Jumping ahead a little to Week 8 – I still have the previous week to blog – I was busy taking onboard review comments for the draft Oral presentation when two guest lectures popped up out of the blue. Well at least I’d not spotted either in the schedule until one was almost ended and the other had finished earlier that day. I put them on the back burner until the recordings became available. I was also engrossed in research on the contextual side. Susan Sontag in On Camera discussing art in terms of painting versus photography.
Week 8 Tell a Story
Commission: Promotion of local woodland walk.
Post the summer holiday period, promote getting out into the Autumn countryside.
This is the sequence with the end collage update following comment by another student regarding the intent behind the final collage. I’d allowed an opening of dog with walker so needed to end on the them of returning home. I did this by including the spotty dogs in the final collage.
The alternative I considered was to drop the idea of dog walking and go for a much more subtle narrative of into the woods – within the woods – exiting the woods. Here is the original end collage:
In the end I considered the popularity that dog photographs are met with on the internet and parked the more subtle approach I’d had as often the viewer might not pickup on the subtleties.
That was quite a week. It started with cutting out a studio opportunity to give me some breathing space for drafting the Oral Presentation. Next, the task looked identical to the previous Oral – the wording was the same, and all that had changed was a shift in my practice. We had that resolved by the Tuesday pm, with a letter of clarification and an update to the task description. So two and a half days leftover which we were to create a bright shining new presentation.
I learn that the experience comes around once a module or twice a module if we count draft and final versions
I was on the bounce from a previous experience, which was tainted with shooting away in remote areas of Scotland. The transfer to mobile was quite sudden and unplanned (not my fault/nothing I could be but buckle down). The technology went horribly wrong. Nasty, nasty nasty. Do I want to remind myself? No. It is in the past. However, it has stayed with me and affected my approach to these Oral Presentations. In a sense, this task had become a first time experience, learning new tools on a new platform. Last time I created the whole piece, the day beforehand in – I never planned to do this but being horribly constrained, it happened that way. So this time, even the reduction of timeframe to two and a half days was a luxury.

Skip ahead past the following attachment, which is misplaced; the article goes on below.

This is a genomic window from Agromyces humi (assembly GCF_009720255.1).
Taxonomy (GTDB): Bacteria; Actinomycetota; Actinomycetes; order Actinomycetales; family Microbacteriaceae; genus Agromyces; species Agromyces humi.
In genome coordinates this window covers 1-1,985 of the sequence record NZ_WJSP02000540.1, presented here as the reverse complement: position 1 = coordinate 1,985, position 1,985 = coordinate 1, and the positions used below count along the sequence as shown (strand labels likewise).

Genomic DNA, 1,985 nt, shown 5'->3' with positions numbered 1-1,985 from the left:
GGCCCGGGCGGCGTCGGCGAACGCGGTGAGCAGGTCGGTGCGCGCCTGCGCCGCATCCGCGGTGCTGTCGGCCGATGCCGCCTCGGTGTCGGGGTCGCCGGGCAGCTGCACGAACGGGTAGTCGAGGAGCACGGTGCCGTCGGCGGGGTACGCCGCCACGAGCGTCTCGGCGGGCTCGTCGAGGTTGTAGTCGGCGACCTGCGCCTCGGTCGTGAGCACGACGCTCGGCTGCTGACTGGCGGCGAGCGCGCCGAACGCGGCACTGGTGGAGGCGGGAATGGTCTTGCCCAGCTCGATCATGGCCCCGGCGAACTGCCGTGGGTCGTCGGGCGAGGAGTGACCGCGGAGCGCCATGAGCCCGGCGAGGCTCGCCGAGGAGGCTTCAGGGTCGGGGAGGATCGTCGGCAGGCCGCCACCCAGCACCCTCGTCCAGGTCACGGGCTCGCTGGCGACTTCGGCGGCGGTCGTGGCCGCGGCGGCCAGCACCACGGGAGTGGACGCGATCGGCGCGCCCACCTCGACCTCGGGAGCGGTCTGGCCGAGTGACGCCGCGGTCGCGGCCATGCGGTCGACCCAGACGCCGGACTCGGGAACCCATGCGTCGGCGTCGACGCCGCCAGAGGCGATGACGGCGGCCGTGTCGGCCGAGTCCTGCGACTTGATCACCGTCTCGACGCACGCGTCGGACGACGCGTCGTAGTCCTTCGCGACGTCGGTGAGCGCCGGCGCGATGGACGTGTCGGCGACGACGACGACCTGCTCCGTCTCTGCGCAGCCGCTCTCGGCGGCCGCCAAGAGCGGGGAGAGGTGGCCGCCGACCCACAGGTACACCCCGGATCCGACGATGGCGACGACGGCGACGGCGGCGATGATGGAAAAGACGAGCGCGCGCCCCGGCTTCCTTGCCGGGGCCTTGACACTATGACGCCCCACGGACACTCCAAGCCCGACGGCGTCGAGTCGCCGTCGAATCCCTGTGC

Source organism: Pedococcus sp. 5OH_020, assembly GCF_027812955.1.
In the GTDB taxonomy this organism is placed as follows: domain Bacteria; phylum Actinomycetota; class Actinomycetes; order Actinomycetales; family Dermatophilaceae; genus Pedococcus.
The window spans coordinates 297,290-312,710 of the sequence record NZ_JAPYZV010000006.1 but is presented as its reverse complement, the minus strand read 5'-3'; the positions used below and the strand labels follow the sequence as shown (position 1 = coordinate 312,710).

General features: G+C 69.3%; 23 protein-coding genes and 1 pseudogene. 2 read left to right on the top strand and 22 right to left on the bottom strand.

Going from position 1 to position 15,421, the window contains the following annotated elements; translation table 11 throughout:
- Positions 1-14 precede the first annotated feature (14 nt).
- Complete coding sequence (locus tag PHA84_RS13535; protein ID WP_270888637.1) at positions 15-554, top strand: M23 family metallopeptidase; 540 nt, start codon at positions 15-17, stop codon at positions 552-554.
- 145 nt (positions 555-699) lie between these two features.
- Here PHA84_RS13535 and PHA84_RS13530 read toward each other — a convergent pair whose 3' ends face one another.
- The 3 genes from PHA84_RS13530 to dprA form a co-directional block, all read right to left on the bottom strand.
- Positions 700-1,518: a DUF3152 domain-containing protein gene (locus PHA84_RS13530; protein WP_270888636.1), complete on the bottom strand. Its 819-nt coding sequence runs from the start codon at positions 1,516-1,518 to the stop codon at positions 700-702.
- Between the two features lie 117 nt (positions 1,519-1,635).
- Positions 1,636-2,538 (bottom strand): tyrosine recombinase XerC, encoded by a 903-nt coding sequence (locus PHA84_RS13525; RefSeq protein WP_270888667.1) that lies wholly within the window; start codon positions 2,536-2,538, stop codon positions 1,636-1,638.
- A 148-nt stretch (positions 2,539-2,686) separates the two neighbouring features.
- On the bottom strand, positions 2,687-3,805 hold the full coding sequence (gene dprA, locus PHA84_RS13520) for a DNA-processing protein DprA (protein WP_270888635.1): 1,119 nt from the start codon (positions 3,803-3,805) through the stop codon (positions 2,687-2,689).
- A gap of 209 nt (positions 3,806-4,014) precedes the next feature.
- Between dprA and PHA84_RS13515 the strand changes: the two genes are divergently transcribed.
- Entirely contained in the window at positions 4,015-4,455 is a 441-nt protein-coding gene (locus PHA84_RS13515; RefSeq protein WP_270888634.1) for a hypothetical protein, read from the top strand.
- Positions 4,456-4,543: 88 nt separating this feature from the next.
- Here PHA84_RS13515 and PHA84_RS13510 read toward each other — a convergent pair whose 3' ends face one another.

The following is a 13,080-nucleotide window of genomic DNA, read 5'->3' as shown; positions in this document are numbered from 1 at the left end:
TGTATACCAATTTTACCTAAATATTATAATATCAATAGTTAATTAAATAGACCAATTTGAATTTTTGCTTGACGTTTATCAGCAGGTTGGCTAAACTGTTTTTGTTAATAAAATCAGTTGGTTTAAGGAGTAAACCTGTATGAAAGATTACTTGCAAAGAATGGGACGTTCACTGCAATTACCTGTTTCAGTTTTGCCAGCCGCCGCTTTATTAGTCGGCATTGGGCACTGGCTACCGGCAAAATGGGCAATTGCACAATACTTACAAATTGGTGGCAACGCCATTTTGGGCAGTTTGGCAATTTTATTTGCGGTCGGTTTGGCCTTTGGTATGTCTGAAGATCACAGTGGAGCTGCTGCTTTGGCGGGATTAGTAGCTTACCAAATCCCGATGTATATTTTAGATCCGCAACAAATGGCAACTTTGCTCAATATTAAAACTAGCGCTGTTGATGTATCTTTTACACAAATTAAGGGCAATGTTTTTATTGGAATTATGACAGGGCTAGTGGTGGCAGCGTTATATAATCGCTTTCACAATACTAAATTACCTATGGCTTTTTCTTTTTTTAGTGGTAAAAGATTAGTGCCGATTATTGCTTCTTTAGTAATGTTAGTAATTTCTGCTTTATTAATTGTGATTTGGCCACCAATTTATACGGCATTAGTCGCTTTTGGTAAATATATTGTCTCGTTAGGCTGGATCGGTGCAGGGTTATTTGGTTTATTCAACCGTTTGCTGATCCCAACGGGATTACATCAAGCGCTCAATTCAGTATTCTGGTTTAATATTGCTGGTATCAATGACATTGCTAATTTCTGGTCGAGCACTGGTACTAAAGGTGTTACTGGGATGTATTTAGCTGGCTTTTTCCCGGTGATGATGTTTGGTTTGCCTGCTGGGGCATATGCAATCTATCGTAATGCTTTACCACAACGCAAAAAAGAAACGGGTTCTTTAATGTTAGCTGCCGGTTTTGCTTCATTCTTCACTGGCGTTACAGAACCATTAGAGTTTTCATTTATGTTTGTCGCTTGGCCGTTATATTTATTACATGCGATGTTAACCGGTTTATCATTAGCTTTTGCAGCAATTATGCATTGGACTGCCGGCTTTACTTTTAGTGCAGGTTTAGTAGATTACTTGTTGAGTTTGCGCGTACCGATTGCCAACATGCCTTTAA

Being the visual type, I was now really pleased to be able to collate photographs with ease. Before, every click had been painful. Next was the changeover of platform and software tools. Even what tools should I use? This I would have answered the last module, and this is why I reckon it felt like starting over, instead of building on past experience.
I had favourite methods but was not able to use them last time (mobility issue) or even this time (change of platform). A wilderness or a stage for experimentation? Rather than dawdle, it was a case of make a decision. I went native with the supplied software, the wrong software. It was a great way of working that at last, I seemed to be enjoying. A quick test demonstrated the file should translate.
So yes I overdid the bells and whistles through unwittingly selecting a theme with too many visual elements available and that I also used. Too much for typical Photographic taste. Post review that was quickly rectified. I should have known better by now and yes I keep seeing others sites with the most minimalistic appearance designed to make the photographs sing, or something like that.
A significant part of the exercise was presented in the presence of time pressure. Now the Oral creation involves a narrative and photo narrative, but it also consists of a production task. With time for just one run through, how was this going to succeed? How do you aim and achieve a specific file size limit and speaking duration? These metrics are critical in the context of the task set.